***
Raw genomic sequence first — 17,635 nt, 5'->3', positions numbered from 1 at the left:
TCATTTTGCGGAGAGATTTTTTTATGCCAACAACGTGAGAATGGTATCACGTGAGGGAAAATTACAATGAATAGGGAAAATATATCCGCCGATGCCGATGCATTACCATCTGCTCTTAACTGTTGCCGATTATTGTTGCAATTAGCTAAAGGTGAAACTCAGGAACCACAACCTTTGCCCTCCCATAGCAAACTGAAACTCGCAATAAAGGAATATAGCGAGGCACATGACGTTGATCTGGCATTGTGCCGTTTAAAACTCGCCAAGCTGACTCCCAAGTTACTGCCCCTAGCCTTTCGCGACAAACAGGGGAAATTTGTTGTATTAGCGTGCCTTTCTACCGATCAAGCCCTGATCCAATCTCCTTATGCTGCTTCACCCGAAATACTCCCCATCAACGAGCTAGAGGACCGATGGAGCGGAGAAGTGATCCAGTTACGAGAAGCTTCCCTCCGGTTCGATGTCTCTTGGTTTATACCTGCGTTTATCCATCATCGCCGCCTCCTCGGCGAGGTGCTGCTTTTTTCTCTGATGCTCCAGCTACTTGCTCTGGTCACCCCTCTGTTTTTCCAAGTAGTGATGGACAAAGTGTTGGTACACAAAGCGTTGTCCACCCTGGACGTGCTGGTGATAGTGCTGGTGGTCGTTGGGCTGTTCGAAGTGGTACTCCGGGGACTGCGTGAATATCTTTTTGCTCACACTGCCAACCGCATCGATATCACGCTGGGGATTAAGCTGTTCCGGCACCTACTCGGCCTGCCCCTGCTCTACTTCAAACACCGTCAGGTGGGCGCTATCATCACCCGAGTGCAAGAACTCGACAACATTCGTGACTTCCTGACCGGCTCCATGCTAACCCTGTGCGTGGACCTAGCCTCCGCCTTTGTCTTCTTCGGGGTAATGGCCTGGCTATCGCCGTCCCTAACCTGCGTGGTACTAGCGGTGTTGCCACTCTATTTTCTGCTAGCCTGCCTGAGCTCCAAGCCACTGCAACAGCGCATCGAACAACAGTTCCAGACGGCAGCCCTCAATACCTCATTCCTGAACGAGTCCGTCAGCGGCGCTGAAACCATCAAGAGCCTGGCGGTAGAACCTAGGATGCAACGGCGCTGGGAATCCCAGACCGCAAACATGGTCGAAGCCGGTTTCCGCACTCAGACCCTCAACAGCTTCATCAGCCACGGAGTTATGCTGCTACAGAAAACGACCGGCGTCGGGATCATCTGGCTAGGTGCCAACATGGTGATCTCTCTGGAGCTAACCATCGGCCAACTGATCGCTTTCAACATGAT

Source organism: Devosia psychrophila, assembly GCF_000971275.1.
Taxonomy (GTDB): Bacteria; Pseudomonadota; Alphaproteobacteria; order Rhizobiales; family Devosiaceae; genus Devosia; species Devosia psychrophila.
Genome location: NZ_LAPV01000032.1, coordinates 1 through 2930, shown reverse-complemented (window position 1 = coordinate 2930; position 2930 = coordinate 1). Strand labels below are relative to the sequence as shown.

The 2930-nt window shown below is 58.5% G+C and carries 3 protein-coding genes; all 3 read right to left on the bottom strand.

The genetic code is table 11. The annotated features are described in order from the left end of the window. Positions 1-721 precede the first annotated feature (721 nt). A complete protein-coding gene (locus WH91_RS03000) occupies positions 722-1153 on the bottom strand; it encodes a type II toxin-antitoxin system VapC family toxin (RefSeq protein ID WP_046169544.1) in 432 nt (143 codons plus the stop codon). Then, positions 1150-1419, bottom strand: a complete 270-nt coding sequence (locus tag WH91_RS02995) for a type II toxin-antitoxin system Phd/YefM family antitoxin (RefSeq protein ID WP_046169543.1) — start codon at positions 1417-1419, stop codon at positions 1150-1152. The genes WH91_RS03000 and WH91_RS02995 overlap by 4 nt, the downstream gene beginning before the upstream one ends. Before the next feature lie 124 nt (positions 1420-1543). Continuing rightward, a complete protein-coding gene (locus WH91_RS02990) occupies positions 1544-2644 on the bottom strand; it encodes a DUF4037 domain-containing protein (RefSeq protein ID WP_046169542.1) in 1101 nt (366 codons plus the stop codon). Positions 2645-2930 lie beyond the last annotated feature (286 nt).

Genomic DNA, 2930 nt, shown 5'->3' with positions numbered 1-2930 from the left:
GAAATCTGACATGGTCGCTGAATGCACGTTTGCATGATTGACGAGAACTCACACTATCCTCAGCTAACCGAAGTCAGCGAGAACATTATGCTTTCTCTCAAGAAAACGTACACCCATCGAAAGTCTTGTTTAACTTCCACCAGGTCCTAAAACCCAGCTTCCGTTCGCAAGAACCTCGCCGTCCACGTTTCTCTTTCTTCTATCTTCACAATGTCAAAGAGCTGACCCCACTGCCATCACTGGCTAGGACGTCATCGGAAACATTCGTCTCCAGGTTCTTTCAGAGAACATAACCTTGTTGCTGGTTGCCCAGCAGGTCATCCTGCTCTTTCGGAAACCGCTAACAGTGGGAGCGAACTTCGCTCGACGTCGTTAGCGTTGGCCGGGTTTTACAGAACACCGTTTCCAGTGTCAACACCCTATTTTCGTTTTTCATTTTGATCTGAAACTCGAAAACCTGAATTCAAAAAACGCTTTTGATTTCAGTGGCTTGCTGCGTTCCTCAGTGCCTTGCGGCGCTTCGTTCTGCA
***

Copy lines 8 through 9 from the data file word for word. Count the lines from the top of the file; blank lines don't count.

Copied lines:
Genomic DNA, 2930 nt, shown 5'->3' with positions numbered 1-2930 from the left:
GAAATCTGACATGGTCGCTGAATGCACGTTTGCATGATTGACGAGAACTCACACTATCCTCAGCTAACCGAAGTCAGCGAGAACATTATGCTTTCTCTCAAGAAAACGTACACCCATCGAAAGTCTTGTTTAACTTCCACCAGGTCCTAAAACCCAGCTTCCGTTCGCAAGAACCTCGCCGTCCACGTTTCTCTTTCTTCTATCTTCACAATGTCAAAGAGCTGACCCCACTGCCATCACTGGCTAGGACGTCATCGGAAACATTCGTCTCCAGGTTCTTTCAGAGAACATAACCTTGTTGCTGGTTGCCCAGCAGGTCATCCTGCTCTTTCGGAAACCGCTAACAGTGGGAGCGAACTTCGCTCGACGTCGTTAGCGTTGGCCGGGTTTTACAGAACACCGTTTCCAGTGTCAACACCCTATTTTCGTTTTTCATTTTGATCTGAAACTCGAAAACCTGAATTCAAAAAACGCTTTTGATTTCAGTGGCTTGCTGCGTTCCTCAGTGCCTTGCGGCGCTTCGTTCTGCA